Aruna's case opens up the floodgates for a healthy discussion on euthanasia or mercy killing. The euthanasia debate is an extremely sensitive issue which needs to be discussed in the public domain and the Parliament and the Supreme Court should not make laws on hearing the recommendations by five or six panels. Instead, the Parliament and the Supreme Court should use cases like hers as an opportunity to spell out a clear framework under which euthanasia can be sought.

The society needs to be sensitized to the issue of euthanasia. The need of the hour is educating people at the law and what medical science has made possible in terms of prolongation of life though not necessarily of consciousness or a pain free existence which prepares us to make a decision ourselves. A considered decision by a person whose life hangs in the balance needs to be backed by medical and legal consent in cases where euthanasia is permitted. Building these principles into humane legislation is called for now.

Instinctively, we might find it unacceptable to give a person the right to decide when someone's life should end. Yet, we would just as readily accept that to keep a person endlessly alive in a vegetative state is also inhuman. The humane way of dealing with it would be to allow mercy killing but in very limited situations and under strict safeguards to ensure it cannot be misused. It should be allowed only in two types of situations: One would be allowed where the person whose life is to end is not in a position to decide and where doctors and medical experts agree that there is a no hope of ever recovering to a state where he/she can take a decision. The other situation would be where the person takes the decision himself or herself and is suffering immensely and doctors agree that there is no hope for recovery.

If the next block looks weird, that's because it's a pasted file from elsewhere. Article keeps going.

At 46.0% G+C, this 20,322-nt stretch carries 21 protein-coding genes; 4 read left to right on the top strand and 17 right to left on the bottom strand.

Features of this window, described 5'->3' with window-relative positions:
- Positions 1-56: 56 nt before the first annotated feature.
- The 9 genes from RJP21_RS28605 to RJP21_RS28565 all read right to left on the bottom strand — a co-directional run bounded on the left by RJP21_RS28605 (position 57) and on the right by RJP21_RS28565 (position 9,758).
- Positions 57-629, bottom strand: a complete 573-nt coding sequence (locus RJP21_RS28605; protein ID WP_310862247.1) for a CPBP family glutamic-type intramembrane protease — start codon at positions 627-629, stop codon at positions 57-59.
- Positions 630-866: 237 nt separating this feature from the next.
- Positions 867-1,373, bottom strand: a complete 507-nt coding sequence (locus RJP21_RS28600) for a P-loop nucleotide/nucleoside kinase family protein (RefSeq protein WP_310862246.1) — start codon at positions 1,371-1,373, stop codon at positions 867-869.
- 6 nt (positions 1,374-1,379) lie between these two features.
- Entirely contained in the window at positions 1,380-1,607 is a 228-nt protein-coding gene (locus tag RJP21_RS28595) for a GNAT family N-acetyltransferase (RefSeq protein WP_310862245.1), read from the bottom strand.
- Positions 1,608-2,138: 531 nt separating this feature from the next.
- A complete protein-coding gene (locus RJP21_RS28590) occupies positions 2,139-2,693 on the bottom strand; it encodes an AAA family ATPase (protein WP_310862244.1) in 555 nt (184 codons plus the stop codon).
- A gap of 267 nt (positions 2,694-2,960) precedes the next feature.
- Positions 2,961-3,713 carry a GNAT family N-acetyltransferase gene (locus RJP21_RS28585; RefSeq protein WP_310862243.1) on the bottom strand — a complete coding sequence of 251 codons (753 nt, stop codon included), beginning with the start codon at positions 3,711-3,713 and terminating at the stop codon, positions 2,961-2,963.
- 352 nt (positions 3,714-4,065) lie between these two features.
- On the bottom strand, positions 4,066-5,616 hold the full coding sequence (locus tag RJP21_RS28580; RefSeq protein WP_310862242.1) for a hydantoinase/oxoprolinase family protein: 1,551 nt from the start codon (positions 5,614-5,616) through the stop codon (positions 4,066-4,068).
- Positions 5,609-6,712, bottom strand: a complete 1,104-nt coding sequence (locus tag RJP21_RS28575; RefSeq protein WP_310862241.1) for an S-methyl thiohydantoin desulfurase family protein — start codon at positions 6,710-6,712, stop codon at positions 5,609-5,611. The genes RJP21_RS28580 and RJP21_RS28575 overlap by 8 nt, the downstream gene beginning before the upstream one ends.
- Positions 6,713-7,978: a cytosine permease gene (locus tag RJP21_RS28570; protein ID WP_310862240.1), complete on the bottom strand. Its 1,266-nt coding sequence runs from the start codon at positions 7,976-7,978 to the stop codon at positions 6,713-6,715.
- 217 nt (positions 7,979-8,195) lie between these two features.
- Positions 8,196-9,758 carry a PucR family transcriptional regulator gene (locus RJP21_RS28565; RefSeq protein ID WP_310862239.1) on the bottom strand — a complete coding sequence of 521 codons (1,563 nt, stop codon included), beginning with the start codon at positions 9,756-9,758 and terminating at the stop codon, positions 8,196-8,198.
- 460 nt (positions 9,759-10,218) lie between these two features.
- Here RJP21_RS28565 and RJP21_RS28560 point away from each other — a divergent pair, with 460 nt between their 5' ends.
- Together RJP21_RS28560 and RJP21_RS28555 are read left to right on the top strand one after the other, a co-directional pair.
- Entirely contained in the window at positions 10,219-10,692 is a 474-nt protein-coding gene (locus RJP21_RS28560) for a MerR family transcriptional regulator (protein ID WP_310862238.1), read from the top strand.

Aruna Shanbaug has been subjected to 37 years of indignity that now even the right to die with dignity has become as hollow as a shell in her lifeless life? What does the idea of right to life, to die with dignity or even justice mean in the context of Aruna Shanbaug? The Supreme Court needs to ask itself many big questions and not forget the most important one: if Sohanlal Valmiki, the guy who sodomized her with a dog chain was allowed to walk free after just seven years in jail, doesn't his savaged victim have the right to be set free after 37 years of incarceration far, far worse? What do you think?

Saturday, 5 March 2011

Movie Review: The President Is Coming

The world shall eternally be thankful to the former American President George W. Bush. Not for his botched up policies, ideas and ideologies, but for opting to don the role of the First Joker rather than the First Citizen of the United States. Never mind, we have laughed enough so much on the crazy antics he has performed during his tenure as the President, he was certainly one of those few world leaders who chose to be goofy even in America's bleakest hours. Remember 9/11 and how he held the children's story book "My Pet Goat" upside down, while the airplanes pounded history?